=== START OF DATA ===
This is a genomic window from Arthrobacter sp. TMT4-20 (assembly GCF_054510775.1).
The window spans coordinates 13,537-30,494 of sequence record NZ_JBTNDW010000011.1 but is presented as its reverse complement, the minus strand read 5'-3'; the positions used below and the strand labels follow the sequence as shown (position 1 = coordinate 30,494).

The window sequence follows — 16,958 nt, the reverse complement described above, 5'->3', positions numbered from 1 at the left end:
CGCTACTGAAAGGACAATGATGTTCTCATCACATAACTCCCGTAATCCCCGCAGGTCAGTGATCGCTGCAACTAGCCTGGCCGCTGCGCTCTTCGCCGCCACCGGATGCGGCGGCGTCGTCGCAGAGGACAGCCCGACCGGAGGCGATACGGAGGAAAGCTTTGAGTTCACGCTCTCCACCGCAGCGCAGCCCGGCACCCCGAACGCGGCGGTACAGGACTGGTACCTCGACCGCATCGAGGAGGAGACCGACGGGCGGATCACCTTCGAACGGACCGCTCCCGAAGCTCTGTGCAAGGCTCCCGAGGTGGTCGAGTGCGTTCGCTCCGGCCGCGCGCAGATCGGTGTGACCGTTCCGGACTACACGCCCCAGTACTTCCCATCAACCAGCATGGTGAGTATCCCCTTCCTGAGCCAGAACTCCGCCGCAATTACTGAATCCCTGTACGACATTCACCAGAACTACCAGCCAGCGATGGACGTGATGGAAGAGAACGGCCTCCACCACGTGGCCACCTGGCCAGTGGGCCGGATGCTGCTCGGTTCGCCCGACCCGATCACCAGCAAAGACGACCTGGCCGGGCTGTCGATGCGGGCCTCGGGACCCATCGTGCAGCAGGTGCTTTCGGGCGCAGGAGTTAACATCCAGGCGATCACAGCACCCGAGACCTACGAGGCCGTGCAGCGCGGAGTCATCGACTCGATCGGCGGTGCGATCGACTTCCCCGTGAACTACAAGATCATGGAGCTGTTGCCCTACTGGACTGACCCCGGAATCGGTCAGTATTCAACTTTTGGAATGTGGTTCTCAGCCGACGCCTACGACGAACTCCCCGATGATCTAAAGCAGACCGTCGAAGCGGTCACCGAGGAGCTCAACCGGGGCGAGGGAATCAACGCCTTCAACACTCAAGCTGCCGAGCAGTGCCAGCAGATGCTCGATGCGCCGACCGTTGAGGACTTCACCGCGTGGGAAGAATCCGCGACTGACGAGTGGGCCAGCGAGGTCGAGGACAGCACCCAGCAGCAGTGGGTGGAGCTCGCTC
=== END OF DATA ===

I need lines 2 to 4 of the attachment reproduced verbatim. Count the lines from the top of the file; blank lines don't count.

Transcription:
The window spans coordinates 13,537-30,494 of sequence record NZ_JBTNDW010000011.1 but is presented as its reverse complement, the minus strand read 5'-3'; the positions used below and the strand labels follow the sequence as shown (position 1 = coordinate 30,494).

The window sequence follows — 16,958 nt, the reverse complement described above, 5'->3', positions numbered from 1 at the left end:
CGCTACTGAAAGGACAATGATGTTCTCATCACATAACTCCCGTAATCCCCGCAGGTCAGTGATCGCTGCAACTAGCCTGGCCGCTGCGCTCTTCGCCGCCACCGGATGCGGCGGCGTCGTCGCAGAGGACAGCCCGACCGGAGGCGATACGGAGGAAAGCTTTGAGTTCACGCTCTCCACCGCAGCGCAGCCCGGCACCCCGAACGCGGCGGTACAGGACTGGTACCTCGACCGCATCGAGGAGGAGACCGACGGGCGGATCACCTTCGAACGGACCGCTCCCGAAGCTCTGTGCAAGGCTCCCGAGGTGGTCGAGTGCGTTCGCTCCGGCCGCGCGCAGATCGGTGTGACCGTTCCGGACTACACGCCCCAGTACTTCCCATCAACCAGCATGGTGAGTATCCCCTTCCTGAGCCAGAACTCCGCCGCAATTACTGAATCCCTGTACGACATTCACCAGAACTACCAGCCAGCGATGGACGTGATGGAAGAGAACGGCCTCCACCACGTGGCCACCTGGCCAGTGGGCCGGATGCTGCTCGGTTCGCCCGACCCGATCACCAGCAAAGACGACCTGGCCGGGCTGTCGATGCGGGCCTCGGGACCCATCGTGCAGCAGGTGCTTTCGGGCGCAGGAGTTAACATCCAGGCGATCACAGCACCCGAGACCTACGAGGCCGTGCAGCGCGGAGTCATCGACTCGATCGGCGGTGCGATCGACTTCCCCGTGAACTACAAGATCATGGAGCTGTTGCCCTACTGGACTGACCCCGGAATCGGTCAGTATTCAACTTTTGGAATGTGGTTCTCAGCCGACGCCTACGACGAACTCCCCGATGATCTAAAGCAGACCGTCGAAGCGGTCACCGAGGAGCTCAACCGGGGCGAGGGAATCAACGCCTTCAACACTCAAGCTGCCGAGCAGTGCCAGCAGATGCTCGATGCGCCGACCGTTGAGGACTTCACCGCGTGGGAAGAATCCGCGACTGACGAGTGGGCCAGCGAGGTCGAGGACAGCACCCAGCAGCAGTGGGTGGAGCTCGCTC